The Rays and Red Sox played a true marathon last night/today. The game went at a nice steady pace until the 13 mile mark. Then, suddenly the race went up a hill and while the Red Sox were able to push confidently on, the Rays almost fell by the side of the road. They picked themselves up and and continued to trudge on with absolutely no end in sight. Suddenly the Red Sox picked up speed and found the finish line down a dark alley.
The Rays may still be searching for their first run of the game.Even though they held off some Red Sox rallies (mostly because of Rays walks) it really was only a mtter of time before the Rays eventually succumbed. The Rays did absolutely nothing on offense last night. They gathered three hits, two hit batters and one walk in 16 innings. The Rays hit a combined .060 with no extra base hits. This collective hitter would have been sent back to the minors long ago.
That being said, the Rays had two very good offensive games on Friday and Saturday, but there was no way they were going to put a run across on Sunday. One of the troubles was Tropicana Field. A few Rays hitters hit some long drives, but they were always caught at the wall.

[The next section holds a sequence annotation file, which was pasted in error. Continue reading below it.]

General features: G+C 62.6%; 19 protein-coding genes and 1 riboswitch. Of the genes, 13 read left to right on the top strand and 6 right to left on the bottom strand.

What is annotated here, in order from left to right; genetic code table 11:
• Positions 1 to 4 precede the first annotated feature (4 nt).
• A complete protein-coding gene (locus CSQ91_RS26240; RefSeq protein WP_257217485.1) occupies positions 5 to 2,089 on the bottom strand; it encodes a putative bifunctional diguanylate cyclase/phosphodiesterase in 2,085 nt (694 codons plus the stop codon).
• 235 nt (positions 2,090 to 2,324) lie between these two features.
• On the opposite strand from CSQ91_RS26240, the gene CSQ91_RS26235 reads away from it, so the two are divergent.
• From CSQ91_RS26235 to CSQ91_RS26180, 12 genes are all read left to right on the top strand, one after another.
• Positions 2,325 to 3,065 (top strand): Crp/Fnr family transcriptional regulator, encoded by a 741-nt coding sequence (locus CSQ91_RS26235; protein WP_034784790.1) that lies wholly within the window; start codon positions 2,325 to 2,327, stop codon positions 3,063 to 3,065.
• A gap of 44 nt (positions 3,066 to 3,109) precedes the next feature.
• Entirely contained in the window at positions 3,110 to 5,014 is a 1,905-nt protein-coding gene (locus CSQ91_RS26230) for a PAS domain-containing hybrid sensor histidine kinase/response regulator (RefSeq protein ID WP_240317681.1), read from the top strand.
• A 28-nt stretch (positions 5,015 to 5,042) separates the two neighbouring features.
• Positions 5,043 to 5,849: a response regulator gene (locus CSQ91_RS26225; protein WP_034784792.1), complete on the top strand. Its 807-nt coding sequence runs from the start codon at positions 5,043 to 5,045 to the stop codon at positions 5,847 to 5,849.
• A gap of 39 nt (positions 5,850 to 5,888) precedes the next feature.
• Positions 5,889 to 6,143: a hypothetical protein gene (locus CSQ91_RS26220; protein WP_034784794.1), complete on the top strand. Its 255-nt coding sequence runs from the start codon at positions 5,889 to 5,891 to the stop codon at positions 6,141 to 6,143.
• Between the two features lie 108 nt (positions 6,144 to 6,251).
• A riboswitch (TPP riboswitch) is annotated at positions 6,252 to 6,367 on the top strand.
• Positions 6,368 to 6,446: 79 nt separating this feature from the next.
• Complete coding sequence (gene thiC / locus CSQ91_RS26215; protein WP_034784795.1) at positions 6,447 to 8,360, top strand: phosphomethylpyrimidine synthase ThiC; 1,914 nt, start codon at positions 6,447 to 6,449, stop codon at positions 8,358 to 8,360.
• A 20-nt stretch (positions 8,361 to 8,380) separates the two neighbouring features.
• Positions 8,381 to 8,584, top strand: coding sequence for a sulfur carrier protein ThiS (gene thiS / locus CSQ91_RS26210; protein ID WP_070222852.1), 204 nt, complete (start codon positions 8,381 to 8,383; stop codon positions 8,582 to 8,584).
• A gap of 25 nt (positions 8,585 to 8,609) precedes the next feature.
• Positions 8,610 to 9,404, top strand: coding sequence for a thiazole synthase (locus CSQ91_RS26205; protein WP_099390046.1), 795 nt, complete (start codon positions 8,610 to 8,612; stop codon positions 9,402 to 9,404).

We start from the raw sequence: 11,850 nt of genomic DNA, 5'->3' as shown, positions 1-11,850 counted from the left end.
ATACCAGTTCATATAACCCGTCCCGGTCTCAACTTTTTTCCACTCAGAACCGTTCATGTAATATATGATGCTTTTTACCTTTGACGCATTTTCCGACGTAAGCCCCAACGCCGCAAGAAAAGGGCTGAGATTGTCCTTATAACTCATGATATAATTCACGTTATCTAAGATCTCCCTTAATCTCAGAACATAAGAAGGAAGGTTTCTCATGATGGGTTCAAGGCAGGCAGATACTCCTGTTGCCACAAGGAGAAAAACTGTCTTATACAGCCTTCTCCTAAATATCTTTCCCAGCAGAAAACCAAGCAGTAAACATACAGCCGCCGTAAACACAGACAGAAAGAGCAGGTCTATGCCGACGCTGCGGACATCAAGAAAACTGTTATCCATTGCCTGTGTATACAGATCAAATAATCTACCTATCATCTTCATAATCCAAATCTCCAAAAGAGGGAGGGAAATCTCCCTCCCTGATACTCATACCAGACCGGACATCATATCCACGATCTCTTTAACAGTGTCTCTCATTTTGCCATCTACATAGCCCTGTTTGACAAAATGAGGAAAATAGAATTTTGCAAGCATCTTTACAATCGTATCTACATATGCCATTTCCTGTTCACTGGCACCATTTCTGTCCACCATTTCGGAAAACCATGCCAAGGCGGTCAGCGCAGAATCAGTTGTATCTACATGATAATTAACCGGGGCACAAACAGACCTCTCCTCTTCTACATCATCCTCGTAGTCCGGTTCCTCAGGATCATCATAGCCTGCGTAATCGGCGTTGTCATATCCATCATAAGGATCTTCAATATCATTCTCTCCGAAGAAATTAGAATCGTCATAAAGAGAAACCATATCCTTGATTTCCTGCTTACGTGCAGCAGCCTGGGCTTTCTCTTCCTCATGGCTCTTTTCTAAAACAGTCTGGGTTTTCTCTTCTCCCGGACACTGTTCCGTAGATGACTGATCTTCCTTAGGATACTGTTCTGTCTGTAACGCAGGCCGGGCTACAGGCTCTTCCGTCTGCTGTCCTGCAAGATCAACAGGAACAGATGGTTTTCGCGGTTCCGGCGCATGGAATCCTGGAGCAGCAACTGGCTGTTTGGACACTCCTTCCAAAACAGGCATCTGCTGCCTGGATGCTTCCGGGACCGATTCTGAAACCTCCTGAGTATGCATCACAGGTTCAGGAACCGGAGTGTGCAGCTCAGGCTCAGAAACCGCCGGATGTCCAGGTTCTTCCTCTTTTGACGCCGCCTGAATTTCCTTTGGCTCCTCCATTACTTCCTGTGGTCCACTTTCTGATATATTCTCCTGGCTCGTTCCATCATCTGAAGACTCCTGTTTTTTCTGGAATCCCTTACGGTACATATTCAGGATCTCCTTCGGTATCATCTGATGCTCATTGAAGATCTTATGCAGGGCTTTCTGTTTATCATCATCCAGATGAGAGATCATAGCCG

Joe Maddon was ejected from the game in the eleventh inning, but I’m sure he was still in charge of the substitutions. Assuming that, he was managing this game like it was Game Seven of the World Series. Four different relievers worked less than an inning for the Rays and even when a Rays pitcher proved himself capable of throwing strikes, Maddon elected not to stay with him. Howell had a particularly rough outing, walking three in just two thirds of an inning. Juan Cruz cleaned up his mess by throwing only nine pitches, but he was replaced by Cesar Ramos. He worked a very tidy twelfth inning, throwing only seven pitches. That was his only inning. The Rays did stay with Brandon Gomes for three innings and while he walked two, he was certainly effective. Adam Russell gave up the game-winning run, but had he kept the game scoreless, it would have been interesting to see if he would have gone another inning. Jeremy Hellickson was warming up just in case.
And finally, I would be remiss not to mention something that has annoyed me for a very long time: managers managing towards the save rule. In other words, never bring your closer in unless it is a save situation. Jonathan Papelbon stayed in the bullpen until the Red Sox could grab the lead while the lesser relievers battled to keep it tied. Why on earth a manager not use his best relievers in a more important situation? Papelbon, his best pitcher, was brought in when the game was pretty much over. That being said, the Rays were never able to get to the underbelly, (Dan Wheeler, Randy Williams) of the Red Sox bullpen.